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Jennifer Egan


January 11, 2010

Jennifer Egan's "Safari" is one of the most satisfying short stories that I have ever read, although I'm not sure that I'd have liked it much if it had appeared ten years ago. Keeping Portico, then The Daily Blague, and, most recently, an account at the Web site of the fiction that appears in The New Yorker, I've become a more engaged, attentive reader. For all my complaints about the editors' execrably packing the fiction slot with excerpts from novels, I'm more inclined to assume that any story published in the magazine must be worthwhile on some level.

What's not to like about "Safari"? Nothing, now; but years ago, I should have been put off by the emptiness at the heart of the world it depicts. At the conclusion of a moment of drama that would be old-fashioned if it ended otherwise, the void is captured with full depth of field. An eleven year-old boy has just unwittingly betrayed his father's girlfriend's roving eye, and the father has replied by describing women generally with a very ugly word.

Rolph gapes at him. His father is angry; a muscle jumping in his jaw, and without warning Rolph is angry, too; assailed by a deep, sickening rage that stirs in him very occasionally most often when he and Charlie come back from a riotous weekend at their father's pool, rock stars jamming on the roof, guacamole and big pots of chili, to find their mother alone in her bungalow, drinking peppermint tea. Rage at this man who casts everything aside.

Rolph's father, Lou, is an eminent pop-record producer, at a time (about 1970) when pop-record producers were the gods behind the pop stars. His entourage, which includes two of his children, makes up about half of a party of twenty-four tourists in Kenya. It comes as no surprise that his pretty girlfriend at the moment, Mindy, is an anthropology student at Berkeley, less than ten years older than Charlie (Charlene), Rolph's fourteen year-old sister. Rolph's telling Lou that Mindy has been rude to the safari driver works an almost unconscious shift in Lou's intentions that, while not earthshaking, is certainly important to the people involved. The threads of the principal characters' fate are from time to time worked out, with a spare, one-line beauty, into the distant future to the vantage, forty years on, that we have now.

We read the forecasts with a sense that we knew what was going to happen anyway, because Ms Egan has shaped her characters with the surest touch. Re-reading the story and this is a story to re-read, and perhaps to love we can see each drop of distilled sadness fall on such paragraphs as this:

Lou puts his arm around Rolph. If he were an introspective man, he would have understood years ago that his son is the one person in the world who has the power to soothe him. And that, although he expects Rolph to resemble him, what he most enjoys in his sons is the many ways in which he is different: quiet, reflective, attuned to the natural world and the pain of others.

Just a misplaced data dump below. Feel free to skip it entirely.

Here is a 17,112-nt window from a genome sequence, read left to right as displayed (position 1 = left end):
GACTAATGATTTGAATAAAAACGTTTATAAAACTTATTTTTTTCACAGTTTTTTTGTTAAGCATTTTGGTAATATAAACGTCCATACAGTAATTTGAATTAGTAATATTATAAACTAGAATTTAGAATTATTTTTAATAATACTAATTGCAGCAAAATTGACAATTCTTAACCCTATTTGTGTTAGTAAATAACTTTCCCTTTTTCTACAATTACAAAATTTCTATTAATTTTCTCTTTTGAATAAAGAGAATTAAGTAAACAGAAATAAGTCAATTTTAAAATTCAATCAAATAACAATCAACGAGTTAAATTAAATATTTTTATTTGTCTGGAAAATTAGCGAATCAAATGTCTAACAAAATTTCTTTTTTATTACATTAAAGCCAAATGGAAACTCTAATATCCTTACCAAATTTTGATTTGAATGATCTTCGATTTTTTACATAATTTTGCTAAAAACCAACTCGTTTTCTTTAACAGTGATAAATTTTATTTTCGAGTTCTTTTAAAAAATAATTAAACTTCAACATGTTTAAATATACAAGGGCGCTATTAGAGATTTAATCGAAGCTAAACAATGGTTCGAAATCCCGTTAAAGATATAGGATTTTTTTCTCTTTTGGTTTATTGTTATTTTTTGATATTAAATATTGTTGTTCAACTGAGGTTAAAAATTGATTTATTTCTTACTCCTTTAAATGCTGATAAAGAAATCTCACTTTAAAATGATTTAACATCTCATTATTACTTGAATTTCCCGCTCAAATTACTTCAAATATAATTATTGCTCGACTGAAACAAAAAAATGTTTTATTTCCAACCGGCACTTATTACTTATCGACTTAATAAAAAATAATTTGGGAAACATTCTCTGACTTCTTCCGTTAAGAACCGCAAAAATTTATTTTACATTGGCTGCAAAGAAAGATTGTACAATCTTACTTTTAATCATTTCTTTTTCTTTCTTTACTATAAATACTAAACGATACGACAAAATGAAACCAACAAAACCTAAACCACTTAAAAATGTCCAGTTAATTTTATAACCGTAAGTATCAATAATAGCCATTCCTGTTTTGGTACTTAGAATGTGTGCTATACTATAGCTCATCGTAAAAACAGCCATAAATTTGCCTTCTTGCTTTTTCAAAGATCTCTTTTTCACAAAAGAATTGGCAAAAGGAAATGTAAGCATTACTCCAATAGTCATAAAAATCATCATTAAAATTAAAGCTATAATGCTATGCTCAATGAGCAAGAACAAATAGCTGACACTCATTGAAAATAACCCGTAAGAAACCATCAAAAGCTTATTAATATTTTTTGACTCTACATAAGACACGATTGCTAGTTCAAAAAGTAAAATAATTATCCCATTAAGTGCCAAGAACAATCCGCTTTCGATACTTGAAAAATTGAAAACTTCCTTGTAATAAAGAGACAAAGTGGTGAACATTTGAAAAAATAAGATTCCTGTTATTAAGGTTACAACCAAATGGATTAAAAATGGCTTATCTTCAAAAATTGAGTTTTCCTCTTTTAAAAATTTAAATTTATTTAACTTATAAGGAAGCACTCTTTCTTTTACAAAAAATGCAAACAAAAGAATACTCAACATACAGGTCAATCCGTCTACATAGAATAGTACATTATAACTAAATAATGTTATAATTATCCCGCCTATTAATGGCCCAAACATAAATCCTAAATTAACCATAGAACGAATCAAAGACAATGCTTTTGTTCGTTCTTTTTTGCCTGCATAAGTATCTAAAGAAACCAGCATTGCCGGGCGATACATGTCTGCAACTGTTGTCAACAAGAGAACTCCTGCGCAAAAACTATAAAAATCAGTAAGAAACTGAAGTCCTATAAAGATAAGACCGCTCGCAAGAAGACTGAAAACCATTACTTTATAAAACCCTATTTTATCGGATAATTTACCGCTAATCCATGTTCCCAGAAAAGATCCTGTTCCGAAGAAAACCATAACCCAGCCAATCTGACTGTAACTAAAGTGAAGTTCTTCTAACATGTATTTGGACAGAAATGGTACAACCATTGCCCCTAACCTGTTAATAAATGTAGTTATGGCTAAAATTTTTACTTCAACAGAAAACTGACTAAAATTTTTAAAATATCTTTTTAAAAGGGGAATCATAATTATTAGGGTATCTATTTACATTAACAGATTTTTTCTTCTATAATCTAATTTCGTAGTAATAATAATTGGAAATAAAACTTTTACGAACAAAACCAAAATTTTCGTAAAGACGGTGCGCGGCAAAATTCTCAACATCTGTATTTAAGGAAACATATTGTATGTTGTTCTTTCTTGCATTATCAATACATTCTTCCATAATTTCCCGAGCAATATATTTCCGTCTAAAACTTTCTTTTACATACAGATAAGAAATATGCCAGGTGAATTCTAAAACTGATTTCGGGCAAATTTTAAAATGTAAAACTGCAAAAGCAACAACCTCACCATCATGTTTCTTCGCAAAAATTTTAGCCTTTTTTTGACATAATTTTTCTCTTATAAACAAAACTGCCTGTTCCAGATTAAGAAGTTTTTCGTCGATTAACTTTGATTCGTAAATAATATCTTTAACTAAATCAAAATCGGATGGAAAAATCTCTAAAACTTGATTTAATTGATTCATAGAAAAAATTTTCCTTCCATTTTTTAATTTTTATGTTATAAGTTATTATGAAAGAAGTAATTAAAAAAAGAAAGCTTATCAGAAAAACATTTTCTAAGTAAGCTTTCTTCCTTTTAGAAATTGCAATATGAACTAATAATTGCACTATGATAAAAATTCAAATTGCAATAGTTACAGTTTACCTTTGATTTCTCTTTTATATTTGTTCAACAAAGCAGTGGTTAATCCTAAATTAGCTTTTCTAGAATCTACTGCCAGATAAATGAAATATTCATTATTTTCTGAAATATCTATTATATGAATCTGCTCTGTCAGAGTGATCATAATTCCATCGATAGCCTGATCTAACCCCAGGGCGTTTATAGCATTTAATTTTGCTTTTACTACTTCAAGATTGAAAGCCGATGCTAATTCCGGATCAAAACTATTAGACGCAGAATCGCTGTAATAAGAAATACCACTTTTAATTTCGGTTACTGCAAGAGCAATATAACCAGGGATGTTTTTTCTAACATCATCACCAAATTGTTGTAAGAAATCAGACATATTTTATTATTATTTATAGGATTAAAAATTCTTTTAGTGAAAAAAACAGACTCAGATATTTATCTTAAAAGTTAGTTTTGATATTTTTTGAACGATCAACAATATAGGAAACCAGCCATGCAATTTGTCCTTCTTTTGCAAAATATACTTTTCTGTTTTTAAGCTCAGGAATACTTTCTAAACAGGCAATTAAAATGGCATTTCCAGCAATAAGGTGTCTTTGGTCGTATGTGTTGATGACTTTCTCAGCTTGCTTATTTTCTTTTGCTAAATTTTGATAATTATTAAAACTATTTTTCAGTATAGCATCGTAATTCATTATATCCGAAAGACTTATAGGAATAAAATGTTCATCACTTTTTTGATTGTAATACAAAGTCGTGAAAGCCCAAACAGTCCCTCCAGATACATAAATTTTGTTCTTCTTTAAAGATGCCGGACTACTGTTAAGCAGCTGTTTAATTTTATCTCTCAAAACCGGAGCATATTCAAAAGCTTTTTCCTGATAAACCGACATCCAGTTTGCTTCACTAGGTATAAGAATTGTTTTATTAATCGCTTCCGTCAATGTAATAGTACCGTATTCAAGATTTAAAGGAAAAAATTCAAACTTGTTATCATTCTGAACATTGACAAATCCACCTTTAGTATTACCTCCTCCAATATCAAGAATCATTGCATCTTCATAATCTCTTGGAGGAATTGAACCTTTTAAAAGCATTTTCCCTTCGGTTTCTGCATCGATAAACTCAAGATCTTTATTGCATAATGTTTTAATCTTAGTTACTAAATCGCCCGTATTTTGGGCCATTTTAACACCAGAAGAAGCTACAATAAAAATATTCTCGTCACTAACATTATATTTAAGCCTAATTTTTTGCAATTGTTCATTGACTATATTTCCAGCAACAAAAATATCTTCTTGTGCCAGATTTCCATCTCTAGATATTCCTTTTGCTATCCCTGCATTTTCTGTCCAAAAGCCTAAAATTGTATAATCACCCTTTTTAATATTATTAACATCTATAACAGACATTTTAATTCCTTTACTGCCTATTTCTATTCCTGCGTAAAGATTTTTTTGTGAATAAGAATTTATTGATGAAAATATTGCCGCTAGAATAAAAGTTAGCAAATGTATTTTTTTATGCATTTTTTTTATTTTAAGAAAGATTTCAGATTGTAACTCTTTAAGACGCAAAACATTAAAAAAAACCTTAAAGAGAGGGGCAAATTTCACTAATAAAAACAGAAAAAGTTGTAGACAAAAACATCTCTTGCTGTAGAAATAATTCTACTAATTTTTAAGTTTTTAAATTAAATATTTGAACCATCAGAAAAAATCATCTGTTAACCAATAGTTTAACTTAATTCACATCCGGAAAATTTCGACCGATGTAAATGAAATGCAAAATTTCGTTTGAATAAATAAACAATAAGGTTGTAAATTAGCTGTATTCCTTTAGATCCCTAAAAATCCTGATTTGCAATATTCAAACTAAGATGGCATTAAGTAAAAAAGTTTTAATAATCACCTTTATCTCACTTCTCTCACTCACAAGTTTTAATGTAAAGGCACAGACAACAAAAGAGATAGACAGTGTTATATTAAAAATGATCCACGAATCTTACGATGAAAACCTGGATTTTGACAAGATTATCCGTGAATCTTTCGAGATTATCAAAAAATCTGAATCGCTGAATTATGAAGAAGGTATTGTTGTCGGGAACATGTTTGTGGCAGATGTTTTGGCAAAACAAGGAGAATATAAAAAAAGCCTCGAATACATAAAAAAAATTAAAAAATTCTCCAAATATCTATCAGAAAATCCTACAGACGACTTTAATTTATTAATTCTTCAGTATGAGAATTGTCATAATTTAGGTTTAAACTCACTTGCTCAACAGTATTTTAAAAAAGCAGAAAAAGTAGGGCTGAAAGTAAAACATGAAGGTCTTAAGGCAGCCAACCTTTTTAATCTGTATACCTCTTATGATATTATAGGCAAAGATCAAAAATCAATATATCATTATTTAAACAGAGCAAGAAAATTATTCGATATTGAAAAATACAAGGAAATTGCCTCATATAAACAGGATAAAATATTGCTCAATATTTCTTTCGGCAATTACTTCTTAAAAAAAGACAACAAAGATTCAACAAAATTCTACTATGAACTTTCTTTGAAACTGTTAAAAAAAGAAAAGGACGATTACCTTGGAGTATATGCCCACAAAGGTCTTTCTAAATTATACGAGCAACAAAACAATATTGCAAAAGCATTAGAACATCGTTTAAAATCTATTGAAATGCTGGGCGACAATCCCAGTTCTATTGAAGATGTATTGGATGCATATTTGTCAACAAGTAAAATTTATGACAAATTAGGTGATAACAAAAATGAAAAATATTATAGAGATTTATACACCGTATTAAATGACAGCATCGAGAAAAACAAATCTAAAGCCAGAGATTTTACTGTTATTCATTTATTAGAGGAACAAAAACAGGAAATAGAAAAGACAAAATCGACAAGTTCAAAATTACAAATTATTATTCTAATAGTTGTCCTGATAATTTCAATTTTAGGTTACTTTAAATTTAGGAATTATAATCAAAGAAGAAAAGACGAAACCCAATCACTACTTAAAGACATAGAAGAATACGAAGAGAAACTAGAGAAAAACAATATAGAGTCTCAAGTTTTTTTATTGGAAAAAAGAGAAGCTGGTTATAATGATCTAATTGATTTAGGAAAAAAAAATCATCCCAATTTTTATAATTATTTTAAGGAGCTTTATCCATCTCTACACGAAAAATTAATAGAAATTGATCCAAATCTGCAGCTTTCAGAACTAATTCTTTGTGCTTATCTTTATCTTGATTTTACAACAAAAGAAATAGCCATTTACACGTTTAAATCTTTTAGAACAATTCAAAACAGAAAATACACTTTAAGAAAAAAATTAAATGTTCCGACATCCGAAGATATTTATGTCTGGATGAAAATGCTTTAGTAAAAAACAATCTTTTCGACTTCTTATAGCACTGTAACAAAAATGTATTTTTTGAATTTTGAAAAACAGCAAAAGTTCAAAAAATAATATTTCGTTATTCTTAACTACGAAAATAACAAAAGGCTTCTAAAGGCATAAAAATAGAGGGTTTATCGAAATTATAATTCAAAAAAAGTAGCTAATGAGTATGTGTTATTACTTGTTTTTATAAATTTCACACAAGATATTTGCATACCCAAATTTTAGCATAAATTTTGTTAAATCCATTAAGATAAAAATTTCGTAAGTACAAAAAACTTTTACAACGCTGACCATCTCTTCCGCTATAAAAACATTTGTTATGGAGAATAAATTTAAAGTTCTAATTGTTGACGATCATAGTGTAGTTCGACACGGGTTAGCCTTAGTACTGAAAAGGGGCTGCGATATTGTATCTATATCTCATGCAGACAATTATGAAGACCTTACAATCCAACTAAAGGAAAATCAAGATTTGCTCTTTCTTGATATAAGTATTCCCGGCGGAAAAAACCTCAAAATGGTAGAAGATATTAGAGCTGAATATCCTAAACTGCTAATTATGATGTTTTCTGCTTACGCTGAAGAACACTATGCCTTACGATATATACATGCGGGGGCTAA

What a stuffed suitcase those three sentences pack!

One might well ask if introspective people are likely to schedule safaris; by the same token, Lou's extremely short focus infects the very idea of going on safari with an almost revolting insolence. Nor is Lou alone in lacking introspection. There is the safari driver, who takes an impulsive swerve into the bush that almost leads to the death of a not very thoughtful rock bass player an extremely exciting episode, by the way. Mindy, although intellectually gifted, is too young to know where her body's compulsions might take her, and has a correspondingly exaggerated notion of her own independence. And yet these intertwined lives don't actually connect, partly because, by looking into the future, Ms Egan reminds us that everyone dies alone, and partly because her omniscient observer likes to work with spotlights, so that we spend just enough time in each character's mind to detach him or her from the others. This is a world that can never cohere.

Although the safari is sufficiently packed with incident to satisfy the "experience" cravings of men like Lou, what really happens is of course that moment of betrayal, which couldn't be quieter. What really happens is what will happen later a matter not of palpable excitement in "darkest Africa" but of planted seeds. She captures for us marvels sad marvels, perhaps, but marvels nonetheless that her characters don't dream of looking for. Except, of course, for the beautiful boy, Rolph.

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